The selection of Sergeant Major Ronald Green as the next Sergeant Major of the Marine Corp (SMMC) has once again stirred up controversy about combat experience and the somehow fanatical belief that to be a great leader, one must be an 03, AND must have earned a Combat Action Ribbon.
As the Corps is winding down two wars lasting 14 years, one can reasonably ask, how does a Marine serve for 30+ years, covering the Gulf War, and the wars in Iraq and Afghanistan, and NOT be a combat vet? The answer? Marines do not get to choose their duty stations; you go where you are assigned.
Sgt Maj Green’s 30 plus year career in the Marine Corps was primarily as an 08, in Field Artillery Operations. Aside from a stint as a DI at Parris Island, he maintained this MOS for the first 18 years of his career. As the SMMC, Sergeant Major Green’s primary responsibility is to advise the Commandant and be his eyes and ears of the enlisted ranks. As we wind down our nation’s longest period at war, the Corps is facing many challenges; two of the biggest are dealing with the overall military drawdown and more importantly, dealing with returning vets and PTSD. Can he concievably do this without that precious ribbon? I believe so.
Since the Combat Action Ribbon was established in 1961, only two SMMC have not received the CAR: Sgt Major McMichael and Sgt Major Estrada, both who served in the past 16 years during the Iraq and Afghanistan wars. One could make the argument that anyone would be better than our outgoing SMMC, Sergeant Major Barrett. As a highly decorated vet with two combat tours, Barrett made controversial remarks on April 11, 2014 to a Senate Armed Services Committee panel that Marines should be paid less and that “I truly believe it will raise discipline. You’ll have better spending habits. You won’t be so wasteful.” Well, I remember my paychecks as a lowly E-3, I never remember having money to waste.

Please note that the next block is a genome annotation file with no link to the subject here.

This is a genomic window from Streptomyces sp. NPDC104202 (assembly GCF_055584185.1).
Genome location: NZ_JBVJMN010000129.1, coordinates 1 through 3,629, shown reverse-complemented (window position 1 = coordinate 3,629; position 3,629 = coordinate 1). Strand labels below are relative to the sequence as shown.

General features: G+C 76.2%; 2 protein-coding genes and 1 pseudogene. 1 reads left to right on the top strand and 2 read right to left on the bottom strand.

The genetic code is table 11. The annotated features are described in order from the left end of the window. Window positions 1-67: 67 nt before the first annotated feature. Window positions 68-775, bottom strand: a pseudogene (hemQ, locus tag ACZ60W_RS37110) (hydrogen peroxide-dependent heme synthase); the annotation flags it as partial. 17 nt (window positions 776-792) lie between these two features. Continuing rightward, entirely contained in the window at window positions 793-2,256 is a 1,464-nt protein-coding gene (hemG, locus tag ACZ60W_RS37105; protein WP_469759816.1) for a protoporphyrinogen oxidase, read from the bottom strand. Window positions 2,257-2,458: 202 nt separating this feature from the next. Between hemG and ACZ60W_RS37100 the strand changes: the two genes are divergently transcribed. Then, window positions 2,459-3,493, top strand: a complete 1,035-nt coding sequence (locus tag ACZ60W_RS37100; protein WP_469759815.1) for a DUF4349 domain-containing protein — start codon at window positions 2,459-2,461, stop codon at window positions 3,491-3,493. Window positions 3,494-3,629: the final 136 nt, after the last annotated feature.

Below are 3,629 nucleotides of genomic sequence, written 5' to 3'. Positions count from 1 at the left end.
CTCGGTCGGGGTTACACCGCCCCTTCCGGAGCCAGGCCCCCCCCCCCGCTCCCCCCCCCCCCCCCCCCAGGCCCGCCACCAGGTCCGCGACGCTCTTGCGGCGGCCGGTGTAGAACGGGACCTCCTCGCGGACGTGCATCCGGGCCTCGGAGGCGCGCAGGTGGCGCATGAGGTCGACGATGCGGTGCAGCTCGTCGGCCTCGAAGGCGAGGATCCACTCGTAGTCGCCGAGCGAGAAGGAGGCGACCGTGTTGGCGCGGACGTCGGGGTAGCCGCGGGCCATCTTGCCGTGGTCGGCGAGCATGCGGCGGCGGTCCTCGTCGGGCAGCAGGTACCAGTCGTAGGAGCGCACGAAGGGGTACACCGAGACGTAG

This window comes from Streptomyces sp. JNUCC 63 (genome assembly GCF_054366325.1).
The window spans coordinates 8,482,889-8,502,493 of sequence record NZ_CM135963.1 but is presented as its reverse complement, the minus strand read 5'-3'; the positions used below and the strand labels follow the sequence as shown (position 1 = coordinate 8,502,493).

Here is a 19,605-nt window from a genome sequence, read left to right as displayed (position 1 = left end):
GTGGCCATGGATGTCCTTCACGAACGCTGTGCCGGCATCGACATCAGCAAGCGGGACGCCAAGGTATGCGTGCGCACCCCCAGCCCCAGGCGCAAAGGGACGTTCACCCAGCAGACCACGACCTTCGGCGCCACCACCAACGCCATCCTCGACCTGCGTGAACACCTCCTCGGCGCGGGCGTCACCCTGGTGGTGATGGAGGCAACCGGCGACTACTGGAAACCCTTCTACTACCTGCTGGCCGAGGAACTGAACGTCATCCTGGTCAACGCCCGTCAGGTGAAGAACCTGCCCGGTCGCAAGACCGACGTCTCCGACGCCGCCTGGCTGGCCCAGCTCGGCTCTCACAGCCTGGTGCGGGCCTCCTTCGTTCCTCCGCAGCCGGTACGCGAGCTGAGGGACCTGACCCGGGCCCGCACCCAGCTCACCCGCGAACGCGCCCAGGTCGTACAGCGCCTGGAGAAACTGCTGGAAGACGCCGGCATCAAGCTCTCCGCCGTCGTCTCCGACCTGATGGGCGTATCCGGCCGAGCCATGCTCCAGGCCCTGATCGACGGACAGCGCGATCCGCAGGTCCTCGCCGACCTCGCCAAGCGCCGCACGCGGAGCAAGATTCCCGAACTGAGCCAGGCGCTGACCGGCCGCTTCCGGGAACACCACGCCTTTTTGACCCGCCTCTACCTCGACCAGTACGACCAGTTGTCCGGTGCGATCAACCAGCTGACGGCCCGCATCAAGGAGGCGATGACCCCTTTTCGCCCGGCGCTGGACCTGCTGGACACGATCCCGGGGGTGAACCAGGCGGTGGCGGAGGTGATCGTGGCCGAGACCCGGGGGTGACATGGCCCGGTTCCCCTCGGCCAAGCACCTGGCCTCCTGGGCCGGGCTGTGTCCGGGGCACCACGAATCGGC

Ever since air winger General James Amos was appointed as the Commandant of the Marine Corps without a CAR, the internet has been abuzz with memes, “Dude, where’s your CAR?”. With General Dunford taking the reins as Commandant whose an infantry officer with a highly decorated career, perhaps Green’s lack of actual combat experience is not necessary.
Dunford’s nickname of “Fighting Joe” Dunford given to him by General “Mad Dog” Mattis, gives him enough street credibility to offset any perceived weakness anyone can throw at Green. Sure there were there other combat vets eligible for the position; Sgt Maj Kasal is an obvious favorite among the enlisted ranks earning the Navy Cross in Iraq. Personally, I would have chosen Sgt Maj Ploskonka who was my squad leader in 3rd Battalion, 6th Marines in the 90’s, and one of the most influential leaders in my life.
All this being said, Dunford has chosen Green and Green it is… CAR or no CAR.
About the Author: Andrew Northam is a freelance writer living in Las Vegas, Nevada. He is Marine veteran who served with 3/6 (3rd Battalion, 6th Marines) from 1990 to 1994. You can read more of his works at TheNortham.com.